Eddy and the T Bolts
The Black Delorean
The 123s
Three Blind Wolves
The Deneros
The Cellophanes

11.The Admiral 6pm-3am
Trapped in Kansas
The Social Services
Haight Ashbury
The Apologists
Alex Wayt
The French Wives

12. Capitol 6pm-12am
Ming Ming and the Ching Chings
Call Me Ishmael
Barn Owl
Maple Leaves
Casino Brag
Man at the Window

13. McChuills 5.00pm-10.30pm
Nine Circles
My Actions Your Exit
Little Eskimos
Bad Day?
Albino Monk
Fanzine Hero
The Dirt

14.Mono 6pm-12am
Attic Lights
El Dog
United Fruit
The Mode
The Meatmen
Man at the Window

15.Basuro Blanco(Brunswick Hotel basement) till 2am
Jan Cree
Gareth Whitehead
My Evil Twin
Chris Coulston

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Tuesday, 20 October 2009

On the radar: Woodenbox with a Fistful of Fivers

Olympic Swimmers

Play: Heart Attack

Play: Hang the Noose

What makes a good band name? Well, according to Ali Downer of the splendidly-named central Scotland country-rock collective Woodenbox with a Fistful of Fivers, it’s the opportunity to annoy the naysayers.

“I had made a recording called Woodenbox and played some wee affairs under that alias,” he explains. “When the rest of the guys came on board we wrote some new songs and changed some of the older ones.

“We came up with a bit of a country thing and decided to call ourselves Woodenbox with a Fistful of Fivers – it was a bit of a laugh really but it’s stuck because a few people didn’t like it and that made it somehow more appealing for us.”

Downer and his bandmates Nick Dudman (drums/ukelele), Fraser McKirdy (bass/organ), Phil Cardwell (trumpet), Jordan Croan (electric guitar) and Sam Evans (sax) have gone from strength to strength and have built up a reputation for their raucous live shows since getting together at the beginning of 2008. This month sees the band take in some venues in Northern England – but they’re still managing to fit in a show as part of Oxjam’s Edinburgh Takeover.

“Oxfam is the undisputed king of charity music outlets and we are happy to be associated with the good name,” says Downer. “We played at Gimme Shelter last year too, and really loved the vibe.

“I hope there is a bit of cash available for the charity, and we will be doing our bit by having free CDs for people who come to the show.”

The band’s two-piece brass section is among the many things that set them apart from many bands in the local scene. “Ultimately we want to create something different,” Downer explains.

“It’s great writing songs and pulling them together as a band then trying different ways of playing and recording them.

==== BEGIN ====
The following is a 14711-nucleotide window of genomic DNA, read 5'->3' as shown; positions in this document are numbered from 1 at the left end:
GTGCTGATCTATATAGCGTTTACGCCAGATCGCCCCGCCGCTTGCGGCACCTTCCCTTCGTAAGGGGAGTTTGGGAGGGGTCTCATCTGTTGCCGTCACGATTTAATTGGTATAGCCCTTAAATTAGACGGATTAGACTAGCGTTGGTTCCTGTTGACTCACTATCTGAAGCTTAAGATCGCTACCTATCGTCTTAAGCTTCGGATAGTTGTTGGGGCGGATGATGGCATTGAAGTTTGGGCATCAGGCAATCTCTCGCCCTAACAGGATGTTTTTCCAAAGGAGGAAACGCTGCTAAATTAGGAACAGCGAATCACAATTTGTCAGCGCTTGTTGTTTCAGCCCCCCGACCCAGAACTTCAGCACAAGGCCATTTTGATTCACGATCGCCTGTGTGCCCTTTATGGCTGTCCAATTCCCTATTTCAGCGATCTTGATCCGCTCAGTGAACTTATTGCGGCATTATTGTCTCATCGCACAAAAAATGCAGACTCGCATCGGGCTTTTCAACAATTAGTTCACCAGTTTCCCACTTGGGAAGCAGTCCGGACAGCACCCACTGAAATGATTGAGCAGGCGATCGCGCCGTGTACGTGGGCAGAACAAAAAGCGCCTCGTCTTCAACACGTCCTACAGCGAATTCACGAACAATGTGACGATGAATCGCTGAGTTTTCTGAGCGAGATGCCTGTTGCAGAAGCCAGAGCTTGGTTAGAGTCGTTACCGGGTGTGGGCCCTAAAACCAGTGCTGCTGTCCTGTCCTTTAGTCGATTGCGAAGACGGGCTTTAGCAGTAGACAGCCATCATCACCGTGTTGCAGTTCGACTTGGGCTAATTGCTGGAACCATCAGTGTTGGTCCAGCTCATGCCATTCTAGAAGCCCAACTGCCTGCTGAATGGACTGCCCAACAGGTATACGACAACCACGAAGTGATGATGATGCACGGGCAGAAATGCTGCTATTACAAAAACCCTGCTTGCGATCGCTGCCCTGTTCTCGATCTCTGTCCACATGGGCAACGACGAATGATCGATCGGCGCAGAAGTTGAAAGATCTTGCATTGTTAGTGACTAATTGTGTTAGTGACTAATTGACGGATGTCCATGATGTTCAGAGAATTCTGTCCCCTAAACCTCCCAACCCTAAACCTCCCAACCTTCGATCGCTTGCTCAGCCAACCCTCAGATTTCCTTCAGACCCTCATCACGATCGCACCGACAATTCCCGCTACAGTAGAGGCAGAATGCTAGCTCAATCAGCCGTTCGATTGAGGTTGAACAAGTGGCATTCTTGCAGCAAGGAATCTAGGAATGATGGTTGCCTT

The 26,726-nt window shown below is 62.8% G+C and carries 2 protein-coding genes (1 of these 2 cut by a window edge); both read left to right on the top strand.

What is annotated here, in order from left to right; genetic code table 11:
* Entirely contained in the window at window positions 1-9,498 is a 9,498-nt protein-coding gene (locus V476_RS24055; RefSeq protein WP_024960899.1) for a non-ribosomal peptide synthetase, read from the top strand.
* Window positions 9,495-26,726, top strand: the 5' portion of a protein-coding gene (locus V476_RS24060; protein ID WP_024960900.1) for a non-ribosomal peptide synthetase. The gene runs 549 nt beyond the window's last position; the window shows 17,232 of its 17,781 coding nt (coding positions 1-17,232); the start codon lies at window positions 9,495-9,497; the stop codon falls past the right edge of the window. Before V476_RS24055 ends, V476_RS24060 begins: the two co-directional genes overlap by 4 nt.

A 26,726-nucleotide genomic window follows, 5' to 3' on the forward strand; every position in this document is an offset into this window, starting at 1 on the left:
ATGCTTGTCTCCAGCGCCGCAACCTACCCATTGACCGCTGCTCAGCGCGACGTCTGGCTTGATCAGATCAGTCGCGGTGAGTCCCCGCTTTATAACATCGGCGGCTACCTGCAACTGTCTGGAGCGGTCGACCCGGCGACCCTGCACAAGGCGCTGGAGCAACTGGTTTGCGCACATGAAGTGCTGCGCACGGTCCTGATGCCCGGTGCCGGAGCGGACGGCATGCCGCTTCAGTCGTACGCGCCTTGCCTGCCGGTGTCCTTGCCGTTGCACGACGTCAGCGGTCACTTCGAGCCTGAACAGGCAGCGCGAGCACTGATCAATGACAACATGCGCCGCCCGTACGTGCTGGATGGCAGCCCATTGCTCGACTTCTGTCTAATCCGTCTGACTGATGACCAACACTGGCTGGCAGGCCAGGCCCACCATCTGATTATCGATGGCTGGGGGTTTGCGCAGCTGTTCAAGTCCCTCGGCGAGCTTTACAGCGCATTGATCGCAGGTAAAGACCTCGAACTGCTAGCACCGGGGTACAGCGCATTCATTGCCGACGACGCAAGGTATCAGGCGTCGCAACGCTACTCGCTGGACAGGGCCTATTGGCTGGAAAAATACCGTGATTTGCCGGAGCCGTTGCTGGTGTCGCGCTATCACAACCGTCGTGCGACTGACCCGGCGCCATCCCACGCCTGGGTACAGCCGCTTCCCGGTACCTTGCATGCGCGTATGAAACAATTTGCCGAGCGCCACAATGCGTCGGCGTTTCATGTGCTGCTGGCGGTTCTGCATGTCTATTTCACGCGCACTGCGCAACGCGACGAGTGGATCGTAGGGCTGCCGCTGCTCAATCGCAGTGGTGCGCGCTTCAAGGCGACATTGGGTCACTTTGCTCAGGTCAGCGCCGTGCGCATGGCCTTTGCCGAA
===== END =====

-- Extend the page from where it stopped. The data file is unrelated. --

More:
“We try to play a raucous live show to make our music different from how it is recorded too – we wanna have a different vibe.”

The band count themselves as big fans of experimental folk and blues acts such as Captain Beefheart and Dr Dog; and closer to home The Phantom Band. “They’re an inspiring, phenomenal force,” says Downer .

“I love music that uses harmony and interesting uses of instrumentation,” he adds.

“I became obsessed with the Serge Leone films a few years ago and the soundtracks by Ennio Morricone were so inspiring. I went out and bought the soundtracks on record and through of making a wee side project of music like that – the tracks I came up with ended up just becoming hybrids that we play in the band.”

Woodenbox with a Fistful of Fivers have recently finished recording their debut album, which will be released at the beginning of 2010. “It’s a good year to release an album, and we’re really excited to get it out there,” says Downer.

Words: Lisa-Marie Ferla

See the band play their Oxjam gig at Sneaky Pete's on Friday (23rd) at 9.15pm.

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Monday, 19 October 2009

Auld Reekie set for Oxjam Takeover

OxjamAll this week we'll be previewing the Oxjam festivities. First up, Billy Hamilton looks at the Edinburgh billing...

Edinburgh’s music scene has mushroomed so quickly over the past twelve months that this week’s Oxjam jamboree could moonlight as a who’s who of Auld Reekie’s musical glitterati.

With over 20 bands playing five venues throughout the city, the Oxfam-affiliated Oxjam Takeover offers punters the chance to familiarise themselves with the grassroots of Edinburgh’s expansive musical lawn, while chipping in to help the world’s poorest communities fight mother nature’s ire at the effects of badly planned mass-industrialisation, better known as climate change.

Ali Millar, Edinburgh Oxjam’s Regional Manager, says: “Oxjam Edinburgh 09 forms just one part of a movement taking place throughout the country. Here in Edinburgh we are lucky to have such a great musical community who are keen to come forward and help Oxfam to fight poverty. It’s a great way to raise money, have a good time and promote the talent that there is in the city at the moment.”

A smattering of worthy bands such as the omnipotent Meursault, Frightened Rabbit, Woodenbox with a Fistful of Fivers, Deadboy Robotics and Conquering Animal Sound have signed up to help promote the Oxjam cause.